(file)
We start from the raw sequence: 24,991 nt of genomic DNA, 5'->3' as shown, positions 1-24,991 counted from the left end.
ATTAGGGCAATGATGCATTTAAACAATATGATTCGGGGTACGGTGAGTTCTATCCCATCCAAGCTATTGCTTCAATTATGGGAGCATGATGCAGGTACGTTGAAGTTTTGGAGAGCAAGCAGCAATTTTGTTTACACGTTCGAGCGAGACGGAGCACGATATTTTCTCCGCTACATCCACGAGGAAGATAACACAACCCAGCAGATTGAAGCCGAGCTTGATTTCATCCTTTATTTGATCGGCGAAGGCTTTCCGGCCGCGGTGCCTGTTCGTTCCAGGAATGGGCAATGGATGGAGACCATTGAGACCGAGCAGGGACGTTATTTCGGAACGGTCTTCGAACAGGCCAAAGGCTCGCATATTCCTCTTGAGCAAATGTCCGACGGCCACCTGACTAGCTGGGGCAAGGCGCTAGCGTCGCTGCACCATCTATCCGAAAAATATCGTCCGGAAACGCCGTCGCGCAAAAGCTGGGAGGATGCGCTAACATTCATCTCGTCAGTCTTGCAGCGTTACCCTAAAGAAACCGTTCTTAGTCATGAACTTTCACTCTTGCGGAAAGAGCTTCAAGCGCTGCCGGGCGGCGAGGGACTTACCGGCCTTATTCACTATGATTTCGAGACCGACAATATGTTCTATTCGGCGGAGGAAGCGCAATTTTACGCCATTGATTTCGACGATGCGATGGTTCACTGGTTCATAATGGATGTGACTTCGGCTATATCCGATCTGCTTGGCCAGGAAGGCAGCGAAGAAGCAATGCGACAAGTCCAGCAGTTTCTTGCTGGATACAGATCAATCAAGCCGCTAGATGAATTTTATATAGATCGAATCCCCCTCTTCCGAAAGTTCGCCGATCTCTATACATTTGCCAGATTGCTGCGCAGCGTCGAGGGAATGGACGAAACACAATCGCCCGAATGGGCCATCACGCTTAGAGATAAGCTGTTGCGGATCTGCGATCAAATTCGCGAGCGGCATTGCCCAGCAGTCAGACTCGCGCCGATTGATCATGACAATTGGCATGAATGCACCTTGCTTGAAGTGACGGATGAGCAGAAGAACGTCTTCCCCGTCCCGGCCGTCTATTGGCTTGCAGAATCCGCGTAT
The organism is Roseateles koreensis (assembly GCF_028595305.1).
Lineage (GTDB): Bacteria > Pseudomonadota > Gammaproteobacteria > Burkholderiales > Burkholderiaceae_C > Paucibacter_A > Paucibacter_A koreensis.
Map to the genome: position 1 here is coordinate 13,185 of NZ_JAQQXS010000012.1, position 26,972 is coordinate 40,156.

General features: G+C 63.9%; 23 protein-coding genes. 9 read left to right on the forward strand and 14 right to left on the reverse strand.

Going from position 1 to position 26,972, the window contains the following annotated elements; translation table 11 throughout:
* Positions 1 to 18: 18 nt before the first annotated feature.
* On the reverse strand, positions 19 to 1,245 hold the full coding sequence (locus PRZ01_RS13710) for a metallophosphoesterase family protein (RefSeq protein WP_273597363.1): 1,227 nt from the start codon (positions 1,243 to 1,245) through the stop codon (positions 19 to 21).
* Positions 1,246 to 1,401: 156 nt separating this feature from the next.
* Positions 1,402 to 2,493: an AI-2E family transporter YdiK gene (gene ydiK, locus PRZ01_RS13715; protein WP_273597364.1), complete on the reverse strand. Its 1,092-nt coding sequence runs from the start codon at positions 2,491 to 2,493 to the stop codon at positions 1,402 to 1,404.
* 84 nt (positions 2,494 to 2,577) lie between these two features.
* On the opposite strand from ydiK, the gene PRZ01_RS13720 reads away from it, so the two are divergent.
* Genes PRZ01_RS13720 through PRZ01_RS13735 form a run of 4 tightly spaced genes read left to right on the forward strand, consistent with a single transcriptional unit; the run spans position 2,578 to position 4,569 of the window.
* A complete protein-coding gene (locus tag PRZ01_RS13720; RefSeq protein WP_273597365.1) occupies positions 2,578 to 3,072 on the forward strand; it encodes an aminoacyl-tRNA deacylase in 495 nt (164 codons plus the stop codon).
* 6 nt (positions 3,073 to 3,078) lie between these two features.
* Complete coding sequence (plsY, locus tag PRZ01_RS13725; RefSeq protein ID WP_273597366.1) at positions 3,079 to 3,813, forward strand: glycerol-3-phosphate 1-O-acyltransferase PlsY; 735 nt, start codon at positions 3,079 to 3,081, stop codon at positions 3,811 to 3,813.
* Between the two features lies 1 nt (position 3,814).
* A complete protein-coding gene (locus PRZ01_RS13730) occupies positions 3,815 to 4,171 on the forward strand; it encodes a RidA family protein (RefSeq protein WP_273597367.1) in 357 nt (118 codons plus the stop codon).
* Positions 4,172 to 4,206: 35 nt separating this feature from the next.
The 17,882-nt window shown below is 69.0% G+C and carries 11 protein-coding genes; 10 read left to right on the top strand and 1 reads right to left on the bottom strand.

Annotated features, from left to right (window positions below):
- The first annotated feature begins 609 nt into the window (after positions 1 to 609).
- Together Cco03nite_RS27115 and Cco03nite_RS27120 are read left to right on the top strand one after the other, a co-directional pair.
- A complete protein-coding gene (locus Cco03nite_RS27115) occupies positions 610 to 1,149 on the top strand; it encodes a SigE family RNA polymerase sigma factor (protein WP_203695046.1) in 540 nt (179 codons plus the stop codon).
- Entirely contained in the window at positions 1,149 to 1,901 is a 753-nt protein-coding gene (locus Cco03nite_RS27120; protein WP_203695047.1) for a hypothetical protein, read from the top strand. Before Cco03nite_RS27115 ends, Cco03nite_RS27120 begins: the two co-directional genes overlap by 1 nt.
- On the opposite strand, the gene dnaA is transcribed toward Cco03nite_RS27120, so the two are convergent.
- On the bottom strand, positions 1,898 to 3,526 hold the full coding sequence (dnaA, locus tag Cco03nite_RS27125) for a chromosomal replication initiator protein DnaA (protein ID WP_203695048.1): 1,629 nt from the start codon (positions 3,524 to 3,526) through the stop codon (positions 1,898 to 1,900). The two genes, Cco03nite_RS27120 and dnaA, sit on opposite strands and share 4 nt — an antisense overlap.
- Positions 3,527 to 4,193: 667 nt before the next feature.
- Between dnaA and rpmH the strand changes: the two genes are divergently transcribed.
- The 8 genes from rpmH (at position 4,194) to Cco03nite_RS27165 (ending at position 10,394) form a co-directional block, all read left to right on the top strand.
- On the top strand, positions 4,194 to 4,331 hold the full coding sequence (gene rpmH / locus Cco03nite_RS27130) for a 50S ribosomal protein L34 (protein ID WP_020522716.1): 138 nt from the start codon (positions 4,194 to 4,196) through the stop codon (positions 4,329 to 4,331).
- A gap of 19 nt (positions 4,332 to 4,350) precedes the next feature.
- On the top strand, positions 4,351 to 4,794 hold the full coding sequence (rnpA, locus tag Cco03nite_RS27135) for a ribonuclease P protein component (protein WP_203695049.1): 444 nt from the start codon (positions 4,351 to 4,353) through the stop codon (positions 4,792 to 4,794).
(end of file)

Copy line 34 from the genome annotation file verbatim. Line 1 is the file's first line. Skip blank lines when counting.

- On the top strand, positions 4,351 to 4,794 hold the full coding sequence (rnpA, locus tag Cco03nite_RS27135) for a ribonuclease P protein component (protein WP_203695049.1): 444 nt from the start codon (positions 4,351 to 4,353) through the stop codon (positions 4,792 to 4,794).